Tom Horral, a Boston-based acoustician, blames complaints about modern movies being too loud on subwoofers. He says that before subwoofers made it possible to have loud, relatively undistorted bass, movie sound levels were limited by the distortion in less capable systems at low frequency and high levels.
After the introduction of Sensurround, owners began installing permanent subwoofer systems. was a six channel film sound format introduced in 1976 that used two subwoofer channels for stereo reproduction of low frequencies. In 1981, introduced a dedicated cinema subwoofer model tuned to around 20 Hz: the 8182. Starting in 1983, certification of the cinema sound experience quantified the parameters of good audio for watching films, including requirements for subwoofer performance levels and enough isolation from outside sounds so that noise did not interfere with the listening experience. This helped provide guidelines for multiplex cinema owners who wanted to isolate each individual cinema from its neighbors, even as louder subwoofers were making isolation more difficult. Specific cinema subwoofer models appeared from , , , Kintek, and in the early 1990s. In 1992, 's six-channel film sound format incorporated a single LFE channel, the "point one" in 5.1 surround sound.
In the 2000s, several car audio manufacturers have produced subwoofers using non-circular shapes from manufacturers including Boston Acoustic, Kicker, Sony, Bazooka, and X-Tant. These shapes typically carry some sort of distortion penalties. In situations of limited mounting space they provide a greater cone area and assuming all other variables are constant, greater maximum output. An important factor in the "square sub vs round sub" argument is the effects of the enclosure used. In a sealed enclosure, the maximum displacement is determined by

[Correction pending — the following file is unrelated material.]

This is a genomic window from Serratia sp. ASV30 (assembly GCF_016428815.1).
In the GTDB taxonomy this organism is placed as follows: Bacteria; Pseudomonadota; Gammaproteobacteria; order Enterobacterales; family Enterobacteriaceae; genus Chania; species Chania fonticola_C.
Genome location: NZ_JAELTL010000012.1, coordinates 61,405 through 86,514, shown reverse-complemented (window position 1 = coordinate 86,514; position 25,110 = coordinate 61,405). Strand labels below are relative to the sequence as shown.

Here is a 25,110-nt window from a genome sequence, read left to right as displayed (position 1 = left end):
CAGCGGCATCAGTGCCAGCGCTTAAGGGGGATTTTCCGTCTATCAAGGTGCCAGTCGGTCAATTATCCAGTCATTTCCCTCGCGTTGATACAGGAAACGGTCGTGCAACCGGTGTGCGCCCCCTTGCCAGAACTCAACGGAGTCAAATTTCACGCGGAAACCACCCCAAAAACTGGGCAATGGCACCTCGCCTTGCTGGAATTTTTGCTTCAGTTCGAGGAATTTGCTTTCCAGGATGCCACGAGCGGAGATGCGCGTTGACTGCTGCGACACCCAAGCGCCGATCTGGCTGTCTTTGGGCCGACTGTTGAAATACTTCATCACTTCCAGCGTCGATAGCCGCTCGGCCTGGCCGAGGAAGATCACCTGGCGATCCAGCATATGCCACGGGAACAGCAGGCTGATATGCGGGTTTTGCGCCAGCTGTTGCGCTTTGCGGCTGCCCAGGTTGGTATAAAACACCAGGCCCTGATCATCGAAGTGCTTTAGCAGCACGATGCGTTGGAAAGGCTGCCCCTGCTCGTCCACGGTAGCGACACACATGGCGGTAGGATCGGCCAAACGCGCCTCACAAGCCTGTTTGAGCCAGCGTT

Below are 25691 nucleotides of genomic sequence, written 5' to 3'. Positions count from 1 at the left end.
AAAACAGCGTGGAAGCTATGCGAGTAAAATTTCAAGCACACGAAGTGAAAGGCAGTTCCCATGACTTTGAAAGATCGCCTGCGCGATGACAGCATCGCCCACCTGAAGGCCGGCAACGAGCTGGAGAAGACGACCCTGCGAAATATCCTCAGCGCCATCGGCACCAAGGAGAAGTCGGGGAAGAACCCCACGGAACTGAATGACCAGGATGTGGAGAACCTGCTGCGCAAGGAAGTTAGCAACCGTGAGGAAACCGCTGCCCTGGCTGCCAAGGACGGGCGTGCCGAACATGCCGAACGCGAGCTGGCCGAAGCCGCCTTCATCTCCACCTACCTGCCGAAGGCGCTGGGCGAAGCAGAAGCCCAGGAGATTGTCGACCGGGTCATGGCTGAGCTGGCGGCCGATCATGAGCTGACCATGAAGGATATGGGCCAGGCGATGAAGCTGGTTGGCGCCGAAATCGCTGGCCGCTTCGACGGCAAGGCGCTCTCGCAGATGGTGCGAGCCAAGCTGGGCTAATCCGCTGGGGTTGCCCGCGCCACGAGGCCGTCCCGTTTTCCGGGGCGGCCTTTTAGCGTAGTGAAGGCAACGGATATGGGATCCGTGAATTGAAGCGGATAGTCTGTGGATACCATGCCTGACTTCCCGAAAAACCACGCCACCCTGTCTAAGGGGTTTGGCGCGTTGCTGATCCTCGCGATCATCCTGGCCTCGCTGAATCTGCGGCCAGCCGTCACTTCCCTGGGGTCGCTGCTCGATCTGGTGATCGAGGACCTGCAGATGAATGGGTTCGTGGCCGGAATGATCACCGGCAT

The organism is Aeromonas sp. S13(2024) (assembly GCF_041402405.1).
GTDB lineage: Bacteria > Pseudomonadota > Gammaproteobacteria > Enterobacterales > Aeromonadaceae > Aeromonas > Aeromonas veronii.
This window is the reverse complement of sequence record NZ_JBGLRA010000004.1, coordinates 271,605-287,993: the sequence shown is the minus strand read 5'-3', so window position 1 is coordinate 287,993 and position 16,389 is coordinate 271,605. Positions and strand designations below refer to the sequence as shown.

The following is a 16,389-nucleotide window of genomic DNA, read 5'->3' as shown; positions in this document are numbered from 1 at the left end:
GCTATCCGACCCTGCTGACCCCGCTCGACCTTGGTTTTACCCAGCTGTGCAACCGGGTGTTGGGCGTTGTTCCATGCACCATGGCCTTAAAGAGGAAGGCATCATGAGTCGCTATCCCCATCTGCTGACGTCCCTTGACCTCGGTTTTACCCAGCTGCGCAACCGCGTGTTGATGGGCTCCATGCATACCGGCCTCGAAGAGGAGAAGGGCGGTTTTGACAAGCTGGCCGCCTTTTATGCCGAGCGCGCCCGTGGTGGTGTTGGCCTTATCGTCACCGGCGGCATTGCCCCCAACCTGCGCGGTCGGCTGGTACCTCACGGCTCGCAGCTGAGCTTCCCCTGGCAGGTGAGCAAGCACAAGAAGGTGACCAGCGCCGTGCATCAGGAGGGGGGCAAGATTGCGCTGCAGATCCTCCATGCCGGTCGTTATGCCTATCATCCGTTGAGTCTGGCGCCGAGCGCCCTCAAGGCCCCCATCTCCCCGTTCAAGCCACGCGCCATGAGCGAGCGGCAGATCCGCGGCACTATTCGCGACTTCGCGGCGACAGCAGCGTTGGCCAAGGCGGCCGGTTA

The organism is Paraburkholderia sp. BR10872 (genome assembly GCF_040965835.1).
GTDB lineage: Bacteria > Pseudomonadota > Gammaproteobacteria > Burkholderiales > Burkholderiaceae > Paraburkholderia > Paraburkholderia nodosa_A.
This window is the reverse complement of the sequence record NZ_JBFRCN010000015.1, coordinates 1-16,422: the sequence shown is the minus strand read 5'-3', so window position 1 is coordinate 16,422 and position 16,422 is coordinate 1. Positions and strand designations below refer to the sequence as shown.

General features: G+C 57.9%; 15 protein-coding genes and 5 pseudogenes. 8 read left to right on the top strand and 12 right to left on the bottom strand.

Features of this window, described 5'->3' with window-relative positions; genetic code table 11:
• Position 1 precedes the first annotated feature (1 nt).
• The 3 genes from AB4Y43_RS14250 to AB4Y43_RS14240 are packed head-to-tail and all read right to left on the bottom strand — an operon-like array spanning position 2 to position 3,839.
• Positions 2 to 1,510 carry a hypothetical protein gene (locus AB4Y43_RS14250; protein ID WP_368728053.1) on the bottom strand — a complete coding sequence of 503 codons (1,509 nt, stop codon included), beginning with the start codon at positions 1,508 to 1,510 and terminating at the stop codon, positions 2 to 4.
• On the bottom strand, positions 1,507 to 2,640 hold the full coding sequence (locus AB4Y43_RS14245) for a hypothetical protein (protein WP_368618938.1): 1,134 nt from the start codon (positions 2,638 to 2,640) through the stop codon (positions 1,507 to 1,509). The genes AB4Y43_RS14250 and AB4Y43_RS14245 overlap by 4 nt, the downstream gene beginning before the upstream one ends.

Professional audio subwoofers used in rock concerts in stadiums, DJ performances at and similar events must be capable of very high output levels with low distortion. This is reflected in the design attention given in recent years to the subwoofer applications for sound reinforcement, , dance club systems and concert systems. Consumer applications (as in home use) are considerably less demanding due to much smaller listening space and lower playback levels. Subwoofers are now almost universal in professional sound applications such as live concert sound, churches, nightclubs, and theme parks. certified to the standard for playback always include high capability subwoofers. Some professional applications require subwoofers designed for very high sound levels, using multiple 12", 15", 18" or 21" drivers (30 cm, 40 cm, 45 cm, 53 cm respectively). Drivers as small as 10" (25 cm) are occasionally used, generally in horn loaded enclosures.
Vehicle Specific Subwoofers & Boxes